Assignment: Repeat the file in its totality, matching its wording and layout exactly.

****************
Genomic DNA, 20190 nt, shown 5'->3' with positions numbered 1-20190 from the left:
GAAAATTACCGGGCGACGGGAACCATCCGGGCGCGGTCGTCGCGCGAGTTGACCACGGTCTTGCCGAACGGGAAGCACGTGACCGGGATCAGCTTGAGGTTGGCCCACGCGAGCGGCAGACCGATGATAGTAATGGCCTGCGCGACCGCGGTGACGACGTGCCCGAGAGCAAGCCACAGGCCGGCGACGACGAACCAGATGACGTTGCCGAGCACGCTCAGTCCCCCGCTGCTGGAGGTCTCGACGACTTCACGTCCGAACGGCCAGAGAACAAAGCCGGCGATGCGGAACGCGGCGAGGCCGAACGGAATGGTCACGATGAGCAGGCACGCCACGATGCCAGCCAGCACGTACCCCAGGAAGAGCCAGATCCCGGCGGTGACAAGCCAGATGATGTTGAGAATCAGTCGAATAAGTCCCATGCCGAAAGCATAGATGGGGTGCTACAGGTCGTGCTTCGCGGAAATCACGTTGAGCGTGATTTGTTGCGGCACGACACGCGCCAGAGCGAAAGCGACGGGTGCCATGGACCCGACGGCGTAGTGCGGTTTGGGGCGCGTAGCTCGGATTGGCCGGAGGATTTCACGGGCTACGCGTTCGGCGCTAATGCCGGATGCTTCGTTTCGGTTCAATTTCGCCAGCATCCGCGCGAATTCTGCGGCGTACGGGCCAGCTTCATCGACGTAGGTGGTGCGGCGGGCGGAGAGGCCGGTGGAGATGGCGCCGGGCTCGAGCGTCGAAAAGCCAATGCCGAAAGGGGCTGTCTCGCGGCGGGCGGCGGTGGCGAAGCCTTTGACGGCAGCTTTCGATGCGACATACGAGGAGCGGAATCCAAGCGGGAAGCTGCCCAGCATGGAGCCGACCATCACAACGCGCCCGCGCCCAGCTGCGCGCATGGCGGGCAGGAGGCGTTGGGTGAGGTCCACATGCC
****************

Genomic DNA, 20190 nt, shown 5'->3' with positions numbered 1-20190 from the left:
GAAAATTACCGGGCGACGGGAACCATCCGGGCGCGGTCGTCGCGCGAGTTGACCACGGTCTTGCCGAACGGGAAGCACGTGACCGGGATCAGCTTGAGGTTGGCCCACGCGAGCGGCAGACCGATGATAGTAATGGCCTGCGCGACCGCGGTGACGACGTGCCCGAGAGCAAGCCACAGGCCGGCGACGACGAACCAGATGACGTTGCCGAGCACGCTCAGTCCCCCGCTGCTGGAGGTCTCGACGACTTCACGTCCGAACGGCCAGAGAACAAAGCCGGCGATGCGGAACGCGGCGAGGCCGAACGGAATGGTCACGATGAGCAGGCACGCCACGATGCCAGCCAGCACGTACCCCAGGAAGAGCCAGATCCCGGCGGTGACAAGCCAGATGATGTTGAGAATCAGTCGAATAAGTCCCATGCCGAAAGCATAGATGGGGTGCTACAGGTCGTGCTTCGCGGAAATCACGTTGAGCGTGATTTGTTGCGGCACGACACGCGCCAGAGCGAAAGCGACGGGTGCCATGGACCCGACGGCGTAGTGCGGTTTGGGGCGCGTAGCTCGGATTGGCCGGAGGATTTCACGGGCTACGCGTTCGGCGCTAATGCCGGATGCTTCGTTTCGGTTCAATTTCGCCAGCATCCGCGCGAATTCTGCGGCGTACGGGCCAGCTTCATCGACGTAGGTGGTGCGGCGGGCGGAGAGGCCGGTGGAGATGGCGCCGGGCTCGAGCGTCGAAAAGCCAATGCCGAAAGGGGCTGTCTCGCGGCGGGCGGCGGTGGCGAAGCCTTTGACGGCAGCTTTCGATGCGACATACGAGGAGCGGAATCCAAGCGGGAAGCTGCCCAGCATGGAGCCGACCATCACAACGCGCCCGCGCCCAGCTGCGCGCATGGCGGGCAGGAGGCGTTGGGTGAGGTCCACATGCC